Air Transport World

Paris roundup. (Paris Air Show 1991)


In addition to the progress with U.S. manufacturers, the Soviets used the Paris salon as a showcase for their technology, both real and drawing board. They filled their pavilion and airplane park with a wide range of exhibits. There was a significant reduction of things military, essentially just the much-heralded MiG-31 fighter, which remained parked most of the time.

During the course of the salon, the Soviets flew in various transports that they are hoping to sen for commercial use, or to develop for commercial application. The Antonov An-74 appeared again and actually flew one day. The twin-engine transport that looks like a scaled-down version of the Boeing YC- 14, is being proposed for use as a passenger or cargo-carrier for use in isolated areas with unimproved airfields.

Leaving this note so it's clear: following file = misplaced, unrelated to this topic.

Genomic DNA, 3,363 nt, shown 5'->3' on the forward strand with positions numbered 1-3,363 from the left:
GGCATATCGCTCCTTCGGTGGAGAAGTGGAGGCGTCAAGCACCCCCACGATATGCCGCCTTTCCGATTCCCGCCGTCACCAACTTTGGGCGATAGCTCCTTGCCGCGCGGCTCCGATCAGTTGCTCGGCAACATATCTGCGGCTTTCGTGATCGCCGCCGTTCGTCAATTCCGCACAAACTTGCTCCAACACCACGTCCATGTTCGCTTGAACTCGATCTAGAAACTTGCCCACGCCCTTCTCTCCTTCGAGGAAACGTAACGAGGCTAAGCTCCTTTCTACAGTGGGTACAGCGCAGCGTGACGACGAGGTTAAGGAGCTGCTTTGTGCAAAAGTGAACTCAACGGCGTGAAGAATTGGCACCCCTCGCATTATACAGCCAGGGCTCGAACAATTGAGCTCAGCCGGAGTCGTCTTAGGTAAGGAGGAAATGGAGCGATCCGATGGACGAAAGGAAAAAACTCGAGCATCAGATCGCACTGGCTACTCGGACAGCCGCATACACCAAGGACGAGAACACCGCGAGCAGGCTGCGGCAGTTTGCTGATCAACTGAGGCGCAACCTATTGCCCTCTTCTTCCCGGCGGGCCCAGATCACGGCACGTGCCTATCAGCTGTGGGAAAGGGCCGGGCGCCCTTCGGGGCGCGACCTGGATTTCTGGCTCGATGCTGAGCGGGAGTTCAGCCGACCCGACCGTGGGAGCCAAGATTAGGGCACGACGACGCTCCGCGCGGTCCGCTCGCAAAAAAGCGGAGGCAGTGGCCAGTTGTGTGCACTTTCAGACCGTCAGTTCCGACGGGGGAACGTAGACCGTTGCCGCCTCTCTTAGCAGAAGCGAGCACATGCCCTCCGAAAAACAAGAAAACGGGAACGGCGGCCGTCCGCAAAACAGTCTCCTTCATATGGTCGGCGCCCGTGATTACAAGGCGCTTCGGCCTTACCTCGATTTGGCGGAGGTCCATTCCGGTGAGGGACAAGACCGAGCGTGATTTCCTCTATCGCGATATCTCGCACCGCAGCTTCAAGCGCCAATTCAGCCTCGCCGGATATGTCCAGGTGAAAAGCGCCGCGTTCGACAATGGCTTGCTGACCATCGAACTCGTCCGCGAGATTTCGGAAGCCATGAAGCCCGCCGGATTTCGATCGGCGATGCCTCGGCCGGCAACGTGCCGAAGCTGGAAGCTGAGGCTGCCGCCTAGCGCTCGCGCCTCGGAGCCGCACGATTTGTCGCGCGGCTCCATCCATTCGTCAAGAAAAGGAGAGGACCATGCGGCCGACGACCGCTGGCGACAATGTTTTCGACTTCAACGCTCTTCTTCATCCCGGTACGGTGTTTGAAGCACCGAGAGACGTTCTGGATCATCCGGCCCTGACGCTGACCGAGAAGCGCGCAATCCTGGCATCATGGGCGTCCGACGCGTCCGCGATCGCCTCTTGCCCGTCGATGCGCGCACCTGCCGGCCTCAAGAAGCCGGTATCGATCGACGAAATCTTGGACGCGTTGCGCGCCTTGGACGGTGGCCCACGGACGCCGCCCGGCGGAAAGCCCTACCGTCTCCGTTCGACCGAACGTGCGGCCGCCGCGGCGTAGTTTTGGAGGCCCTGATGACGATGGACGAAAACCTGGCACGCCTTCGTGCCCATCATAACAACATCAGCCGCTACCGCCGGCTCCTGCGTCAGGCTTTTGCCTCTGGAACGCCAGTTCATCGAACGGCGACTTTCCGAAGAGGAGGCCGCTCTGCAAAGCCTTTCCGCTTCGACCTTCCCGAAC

In the middle of the salon, the Soviets flew in a Yak-42 testbed aircraft fined out with a unducted-fan power plant in the No. 3 engine position, this one with counter-rotating 8-blade fans. In another engine proposal, the Kumetsov Design Bureau exhibited a mockup of a new 40,000-lb.-thrust turbofan equipped with a 2-stage counter-rotating ducted fan. …

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